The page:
Interview with the Assassin Reviews
Almost immediately as the film starts, Walter tells the interviewer that he was the one who killed Kennedy. Like the movie?s narrator, we want to write Walter off as a conspiracy nut when we first meet him. Walter is a cranky, middle-age tough guy who lives down the street in a dimly lit house where the blinds are always closed. Walter?s paranoia is infectious. We are intrigued by his knowledge of the details of the events, and his seeming need to unburden himself.
Suspense is built through all the things we don?t see. Someone was at the door just before we got home. Someone was following us, but we just missed getting their face on camera. ?Assassin? creates tension from simple everyday artifacts, dialogue, and a sometimes very shaky handheld camera.
What did Neil Burger do before the magical celebration of cinema known as "The Illusionist"? Well, he did the completely different and perfectly-indie film "Interview with the Assassin", concerning an unemployed cameraman taking a job from an old man claiming to be the person who really shot JFK.
Okay, so I'll continue to say that bad forensics led to all those conspiracy theories, but during the film this "assassin" manages to convince us that he isn't completely nuts and might actually be telling the truth- showing us some evidence in the locations themselves. But, of course, it's always a bad idea to buy a person like this a gun, as the cameraman does. It's also an even worse idea to buy it for him under [i]your[/i] name (as the cameraman does).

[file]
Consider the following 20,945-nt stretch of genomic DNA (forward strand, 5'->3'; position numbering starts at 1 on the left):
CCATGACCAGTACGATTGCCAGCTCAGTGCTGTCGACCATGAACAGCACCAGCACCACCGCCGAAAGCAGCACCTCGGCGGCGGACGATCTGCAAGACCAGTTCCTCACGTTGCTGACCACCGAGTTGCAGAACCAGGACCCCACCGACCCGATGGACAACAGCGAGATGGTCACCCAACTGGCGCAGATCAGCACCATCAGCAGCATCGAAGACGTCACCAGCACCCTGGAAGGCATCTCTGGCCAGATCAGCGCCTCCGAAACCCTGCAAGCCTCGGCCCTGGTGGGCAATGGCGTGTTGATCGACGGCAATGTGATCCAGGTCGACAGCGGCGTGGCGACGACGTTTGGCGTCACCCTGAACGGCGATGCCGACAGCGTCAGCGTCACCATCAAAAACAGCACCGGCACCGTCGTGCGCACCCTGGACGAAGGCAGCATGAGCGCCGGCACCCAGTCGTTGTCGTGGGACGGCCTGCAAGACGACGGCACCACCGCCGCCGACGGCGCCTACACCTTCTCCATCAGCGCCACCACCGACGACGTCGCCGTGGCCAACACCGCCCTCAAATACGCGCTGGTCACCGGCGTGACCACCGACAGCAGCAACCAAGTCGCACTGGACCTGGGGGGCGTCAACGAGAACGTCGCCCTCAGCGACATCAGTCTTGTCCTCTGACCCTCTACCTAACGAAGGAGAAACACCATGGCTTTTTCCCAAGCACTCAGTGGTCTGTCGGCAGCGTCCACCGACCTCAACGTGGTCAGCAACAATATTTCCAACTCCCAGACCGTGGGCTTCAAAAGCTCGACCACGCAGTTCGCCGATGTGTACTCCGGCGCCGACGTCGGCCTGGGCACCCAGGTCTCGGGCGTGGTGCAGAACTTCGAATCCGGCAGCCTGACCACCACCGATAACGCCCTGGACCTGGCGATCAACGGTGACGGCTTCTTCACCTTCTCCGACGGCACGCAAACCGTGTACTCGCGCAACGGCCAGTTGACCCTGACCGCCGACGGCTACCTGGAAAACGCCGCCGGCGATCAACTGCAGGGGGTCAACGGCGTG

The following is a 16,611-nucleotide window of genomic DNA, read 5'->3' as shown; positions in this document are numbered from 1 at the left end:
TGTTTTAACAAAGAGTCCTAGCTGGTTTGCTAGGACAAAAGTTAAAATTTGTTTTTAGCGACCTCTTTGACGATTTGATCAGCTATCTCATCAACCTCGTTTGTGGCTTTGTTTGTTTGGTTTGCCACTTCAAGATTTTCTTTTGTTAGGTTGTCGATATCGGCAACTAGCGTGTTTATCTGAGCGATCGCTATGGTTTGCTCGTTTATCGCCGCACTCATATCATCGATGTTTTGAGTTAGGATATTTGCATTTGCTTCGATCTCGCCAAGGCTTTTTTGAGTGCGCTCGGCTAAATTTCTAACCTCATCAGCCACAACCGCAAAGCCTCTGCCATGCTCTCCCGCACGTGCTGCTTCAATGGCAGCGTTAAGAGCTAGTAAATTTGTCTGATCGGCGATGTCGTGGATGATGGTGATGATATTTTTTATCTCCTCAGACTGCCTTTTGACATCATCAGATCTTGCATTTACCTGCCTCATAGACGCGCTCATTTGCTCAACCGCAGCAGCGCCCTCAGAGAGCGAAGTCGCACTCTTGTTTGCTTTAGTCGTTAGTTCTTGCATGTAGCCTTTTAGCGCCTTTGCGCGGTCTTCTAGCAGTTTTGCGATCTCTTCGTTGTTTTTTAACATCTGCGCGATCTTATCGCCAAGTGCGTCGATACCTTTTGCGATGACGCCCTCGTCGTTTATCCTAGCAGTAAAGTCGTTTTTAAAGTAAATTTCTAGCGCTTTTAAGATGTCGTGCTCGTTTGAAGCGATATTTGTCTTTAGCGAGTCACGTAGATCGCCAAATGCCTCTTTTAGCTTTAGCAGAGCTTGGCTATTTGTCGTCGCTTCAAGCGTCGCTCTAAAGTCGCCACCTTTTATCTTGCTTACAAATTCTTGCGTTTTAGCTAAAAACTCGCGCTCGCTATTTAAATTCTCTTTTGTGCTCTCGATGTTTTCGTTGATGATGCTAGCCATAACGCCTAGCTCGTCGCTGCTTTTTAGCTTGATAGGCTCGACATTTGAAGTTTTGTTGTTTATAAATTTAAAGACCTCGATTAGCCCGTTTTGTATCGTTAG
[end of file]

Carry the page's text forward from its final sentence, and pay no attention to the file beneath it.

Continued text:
Being that all of this is from the point-of-view of our protagonist's cameras, it's inevitable that we have some queasy moments, but being that his character is meant to be a professional we have plenty of steady moments and some fun scenes with a spy camera (as a side-note, this film might make you watch your mouth next time you're in front of someone with dorky-looking glasses). The best sequence, however, is shortly after the purchase of the guns, when the assassin and his army buddy shoot some cans. In a moment that's both scary and funny, our cameraman is shot at for no good reason.
Also, since it's about a JFK conspiracy, this story inevitably has a conspiracy of its own going on, with twists and turns along the way. "Interview with the Assassin" is good, intriguing fun.
MPAA: R (language)
Runtime: 1 hour, 23 minutes (80 minutes of "real movie")